Ox­gene is get­ting a sin­gle cash trans­ac­tion of $135 mil­lion, plus the chance to ramp up man­u­fac­tur­ing ca­pa­bil­i­ties, which is some­thing they were al­ready look­ing to do, Ca­wood said.

“I tru­ly be­lieve that we’re trans­form­ing the fu­ture, the vi­ral vec­tor pro­duc­tion, and we all know by now it’s cur­rent­ly a bot­tle­neck for the gene ther­a­py in­dus­try,” Chang said.

At the In­flec­tion Point for the Next Gen­er­a­tion of Can­cer Im­munother­a­py

While oncology researchers have long pursued the potential of cellular immunotherapies for the treatment of cancer, it was unclear whether these therapies would ever reach patients due to the complexity of manufacturing and costs of development. Fortunately, the recent successful development and regulatory approval of chimeric antigen receptor-engineered T (CAR-T) cells have demonstrated the significant benefit of these therapies to patients.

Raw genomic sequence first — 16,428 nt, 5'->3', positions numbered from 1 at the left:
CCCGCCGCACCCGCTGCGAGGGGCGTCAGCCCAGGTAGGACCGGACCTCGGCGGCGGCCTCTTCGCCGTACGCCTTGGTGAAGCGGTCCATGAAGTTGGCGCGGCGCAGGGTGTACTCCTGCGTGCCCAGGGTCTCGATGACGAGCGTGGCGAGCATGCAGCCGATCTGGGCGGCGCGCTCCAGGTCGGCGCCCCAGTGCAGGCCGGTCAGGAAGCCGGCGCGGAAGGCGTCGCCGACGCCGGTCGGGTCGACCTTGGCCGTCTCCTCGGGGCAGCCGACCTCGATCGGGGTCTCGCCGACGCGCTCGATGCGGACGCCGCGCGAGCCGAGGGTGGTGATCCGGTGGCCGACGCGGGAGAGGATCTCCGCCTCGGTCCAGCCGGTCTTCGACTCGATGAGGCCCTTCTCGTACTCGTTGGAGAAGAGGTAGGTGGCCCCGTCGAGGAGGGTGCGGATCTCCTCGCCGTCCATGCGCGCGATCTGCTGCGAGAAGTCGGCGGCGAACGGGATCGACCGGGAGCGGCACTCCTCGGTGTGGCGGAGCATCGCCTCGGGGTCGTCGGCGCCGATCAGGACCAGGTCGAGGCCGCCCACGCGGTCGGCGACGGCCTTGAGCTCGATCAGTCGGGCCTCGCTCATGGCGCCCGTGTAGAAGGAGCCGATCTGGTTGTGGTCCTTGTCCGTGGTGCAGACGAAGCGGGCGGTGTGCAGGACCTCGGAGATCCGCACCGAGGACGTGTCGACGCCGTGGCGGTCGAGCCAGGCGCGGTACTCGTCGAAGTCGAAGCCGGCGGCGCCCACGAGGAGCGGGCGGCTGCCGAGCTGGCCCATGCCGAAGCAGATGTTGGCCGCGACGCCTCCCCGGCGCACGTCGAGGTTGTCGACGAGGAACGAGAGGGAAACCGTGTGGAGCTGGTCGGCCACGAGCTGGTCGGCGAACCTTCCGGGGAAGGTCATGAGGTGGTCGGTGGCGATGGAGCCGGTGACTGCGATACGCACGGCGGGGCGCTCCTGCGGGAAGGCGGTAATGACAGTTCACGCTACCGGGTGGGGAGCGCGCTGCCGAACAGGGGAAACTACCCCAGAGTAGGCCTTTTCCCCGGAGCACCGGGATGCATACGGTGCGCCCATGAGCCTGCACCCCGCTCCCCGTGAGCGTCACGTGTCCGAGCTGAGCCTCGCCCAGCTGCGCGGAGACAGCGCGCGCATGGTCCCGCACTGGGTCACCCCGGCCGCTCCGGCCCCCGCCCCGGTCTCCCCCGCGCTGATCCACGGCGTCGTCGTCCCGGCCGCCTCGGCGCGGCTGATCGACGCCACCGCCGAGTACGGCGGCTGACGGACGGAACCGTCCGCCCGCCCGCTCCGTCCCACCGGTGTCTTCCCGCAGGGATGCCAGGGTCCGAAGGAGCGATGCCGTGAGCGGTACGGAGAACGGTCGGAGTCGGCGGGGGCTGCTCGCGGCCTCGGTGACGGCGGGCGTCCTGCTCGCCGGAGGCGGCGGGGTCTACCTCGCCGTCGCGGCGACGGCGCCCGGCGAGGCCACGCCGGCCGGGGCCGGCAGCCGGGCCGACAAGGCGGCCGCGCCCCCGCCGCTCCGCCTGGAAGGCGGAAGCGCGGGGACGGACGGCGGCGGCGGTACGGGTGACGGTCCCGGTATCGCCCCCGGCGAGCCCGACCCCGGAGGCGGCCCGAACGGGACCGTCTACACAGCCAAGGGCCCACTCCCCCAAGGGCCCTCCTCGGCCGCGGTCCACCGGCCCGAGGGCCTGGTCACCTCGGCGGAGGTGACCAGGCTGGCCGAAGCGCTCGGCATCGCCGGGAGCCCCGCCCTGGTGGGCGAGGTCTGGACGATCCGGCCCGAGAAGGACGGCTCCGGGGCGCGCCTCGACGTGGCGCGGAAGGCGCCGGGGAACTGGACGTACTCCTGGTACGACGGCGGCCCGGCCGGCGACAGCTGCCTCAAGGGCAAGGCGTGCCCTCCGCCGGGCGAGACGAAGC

Stéphane Bancel, Moderna CEO

'This is not go­ing to be good': Mod­er­na CEO Ban­cel warns of a 'ma­te­r­i­al drop' in vac­cine ef­fi­ca­cy as Omi­cron spreads

Even as public health officials remain guarded about their comments on the likelihood Omicron will escape the reach of the currently approved Covid-19 vaccines, there’s growing scientific consensus that we’re facing a variant that threatens to overwhelm the vaccine barricades that have been erected.

Stéphane Bancel, the CEO of Moderna, one of the leading mRNA players whose quick vault into the markets with a highly effective vaccine created an instant multibillion-dollar market, added his voice to the rising chorus early Tuesday. According to Bancel, there will be a significant drop in efficacy when the average immune system is confronted by Omicron. The only question now is: How much?